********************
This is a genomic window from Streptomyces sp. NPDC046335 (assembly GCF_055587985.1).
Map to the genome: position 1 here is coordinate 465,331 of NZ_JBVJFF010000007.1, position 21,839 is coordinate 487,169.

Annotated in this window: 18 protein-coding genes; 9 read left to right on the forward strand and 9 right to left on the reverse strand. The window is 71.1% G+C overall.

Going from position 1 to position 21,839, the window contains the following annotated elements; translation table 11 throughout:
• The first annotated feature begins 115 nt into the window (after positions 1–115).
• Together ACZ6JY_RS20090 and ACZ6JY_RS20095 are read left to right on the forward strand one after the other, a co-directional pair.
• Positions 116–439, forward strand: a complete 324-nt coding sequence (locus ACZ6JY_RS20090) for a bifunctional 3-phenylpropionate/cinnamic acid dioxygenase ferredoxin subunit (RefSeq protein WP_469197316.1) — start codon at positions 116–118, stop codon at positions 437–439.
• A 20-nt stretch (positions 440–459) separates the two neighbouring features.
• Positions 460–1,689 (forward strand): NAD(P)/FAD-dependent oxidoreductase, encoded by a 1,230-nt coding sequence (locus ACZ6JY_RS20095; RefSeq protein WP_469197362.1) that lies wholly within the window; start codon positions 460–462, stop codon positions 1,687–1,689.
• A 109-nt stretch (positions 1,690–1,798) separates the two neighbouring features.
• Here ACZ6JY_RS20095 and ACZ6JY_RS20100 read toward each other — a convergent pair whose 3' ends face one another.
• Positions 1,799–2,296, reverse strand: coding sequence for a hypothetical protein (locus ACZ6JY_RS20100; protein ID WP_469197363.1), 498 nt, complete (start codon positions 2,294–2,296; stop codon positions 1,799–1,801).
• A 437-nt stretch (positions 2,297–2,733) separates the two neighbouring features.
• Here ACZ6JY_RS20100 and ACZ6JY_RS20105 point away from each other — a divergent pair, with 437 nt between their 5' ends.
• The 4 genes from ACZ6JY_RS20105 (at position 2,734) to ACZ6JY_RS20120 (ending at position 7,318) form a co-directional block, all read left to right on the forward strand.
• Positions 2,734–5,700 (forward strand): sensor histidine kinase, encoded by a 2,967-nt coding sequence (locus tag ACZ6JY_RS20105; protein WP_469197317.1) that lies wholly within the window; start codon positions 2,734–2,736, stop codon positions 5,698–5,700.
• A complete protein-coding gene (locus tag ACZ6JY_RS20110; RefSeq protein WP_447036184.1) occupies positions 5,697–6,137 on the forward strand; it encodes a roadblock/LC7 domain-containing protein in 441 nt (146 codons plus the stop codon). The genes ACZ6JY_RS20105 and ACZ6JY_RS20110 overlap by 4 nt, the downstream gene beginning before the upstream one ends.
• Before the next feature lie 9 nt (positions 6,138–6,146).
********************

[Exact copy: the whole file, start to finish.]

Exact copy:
This is a genomic window from Streptomyces sp. NPDC046335 (assembly GCF_055587985.1).
Map to the genome: position 1 here is coordinate 465,331 of NZ_JBVJFF010000007.1, position 21,839 is coordinate 487,169.

Annotated in this window: 18 protein-coding genes; 9 read left to right on the forward strand and 9 right to left on the reverse strand. The window is 71.1% G+C overall.

Going from position 1 to position 21,839, the window contains the following annotated elements; translation table 11 throughout:
• The first annotated feature begins 115 nt into the window (after positions 1–115).
• Together ACZ6JY_RS20090 and ACZ6JY_RS20095 are read left to right on the forward strand one after the other, a co-directional pair.
• Positions 116–439, forward strand: a complete 324-nt coding sequence (locus ACZ6JY_RS20090) for a bifunctional 3-phenylpropionate/cinnamic acid dioxygenase ferredoxin subunit (RefSeq protein WP_469197316.1) — start codon at positions 116–118, stop codon at positions 437–439.
• A 20-nt stretch (positions 440–459) separates the two neighbouring features.
• Positions 460–1,689 (forward strand): NAD(P)/FAD-dependent oxidoreductase, encoded by a 1,230-nt coding sequence (locus ACZ6JY_RS20095; RefSeq protein WP_469197362.1) that lies wholly within the window; start codon positions 460–462, stop codon positions 1,687–1,689.
• A 109-nt stretch (positions 1,690–1,798) separates the two neighbouring features.
• Here ACZ6JY_RS20095 and ACZ6JY_RS20100 read toward each other — a convergent pair whose 3' ends face one another.
• Positions 1,799–2,296, reverse strand: coding sequence for a hypothetical protein (locus ACZ6JY_RS20100; protein ID WP_469197363.1), 498 nt, complete (start codon positions 2,294–2,296; stop codon positions 1,799–1,801).
• A 437-nt stretch (positions 2,297–2,733) separates the two neighbouring features.
• Here ACZ6JY_RS20100 and ACZ6JY_RS20105 point away from each other — a divergent pair, with 437 nt between their 5' ends.
• The 4 genes from ACZ6JY_RS20105 (at position 2,734) to ACZ6JY_RS20120 (ending at position 7,318) form a co-directional block, all read left to right on the forward strand.
• Positions 2,734–5,700 (forward strand): sensor histidine kinase, encoded by a 2,967-nt coding sequence (locus tag ACZ6JY_RS20105; protein WP_469197317.1) that lies wholly within the window; start codon positions 2,734–2,736, stop codon positions 5,698–5,700.
• A complete protein-coding gene (locus tag ACZ6JY_RS20110; RefSeq protein WP_447036184.1) occupies positions 5,697–6,137 on the forward strand; it encodes a roadblock/LC7 domain-containing protein in 441 nt (146 codons plus the stop codon). The genes ACZ6JY_RS20105 and ACZ6JY_RS20110 overlap by 4 nt, the downstream gene beginning before the upstream one ends.
• Before the next feature lie 9 nt (positions 6,138–6,146).